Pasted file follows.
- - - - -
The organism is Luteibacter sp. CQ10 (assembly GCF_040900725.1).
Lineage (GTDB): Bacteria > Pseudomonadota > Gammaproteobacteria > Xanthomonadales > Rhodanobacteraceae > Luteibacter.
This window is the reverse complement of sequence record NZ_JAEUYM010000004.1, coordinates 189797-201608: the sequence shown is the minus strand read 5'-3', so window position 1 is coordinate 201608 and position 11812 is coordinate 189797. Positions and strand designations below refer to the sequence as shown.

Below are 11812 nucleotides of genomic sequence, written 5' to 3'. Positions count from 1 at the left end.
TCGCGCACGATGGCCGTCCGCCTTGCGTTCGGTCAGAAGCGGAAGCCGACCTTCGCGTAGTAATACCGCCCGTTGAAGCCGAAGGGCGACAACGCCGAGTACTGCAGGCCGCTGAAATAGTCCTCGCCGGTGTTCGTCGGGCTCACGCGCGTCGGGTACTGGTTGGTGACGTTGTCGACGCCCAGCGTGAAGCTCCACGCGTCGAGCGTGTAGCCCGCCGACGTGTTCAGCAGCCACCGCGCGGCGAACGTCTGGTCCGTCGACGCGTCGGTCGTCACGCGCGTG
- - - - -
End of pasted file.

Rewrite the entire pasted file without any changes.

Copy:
The organism is Luteibacter sp. CQ10 (assembly GCF_040900725.1).
Lineage (GTDB): Bacteria > Pseudomonadota > Gammaproteobacteria > Xanthomonadales > Rhodanobacteraceae > Luteibacter.
This window is the reverse complement of sequence record NZ_JAEUYM010000004.1, coordinates 189797-201608: the sequence shown is the minus strand read 5'-3', so window position 1 is coordinate 201608 and position 11812 is coordinate 189797. Positions and strand designations below refer to the sequence as shown.

Below are 11812 nucleotides of genomic sequence, written 5' to 3'. Positions count from 1 at the left end.
TCGCGCACGATGGCCGTCCGCCTTGCGTTCGGTCAGAAGCGGAAGCCGACCTTCGCGTAGTAATACCGCCCGTTGAAGCCGAAGGGCGACAACGCCGAGTACTGCAGGCCGCTGAAATAGTCCTCGCCGGTGTTCGTCGGGCTCACGCGCGTCGGGTACTGGTTGGTGACGTTGTCGACGCCCAGCGTGAAGCTCCACGCGTCGAGCGTGTAGCCCGCCGACGTGTTCAGCAGCCACCGCGCGGCGAACGTCTGGTCCGTCGACGCGTCGGTCGTCACGCGCGTG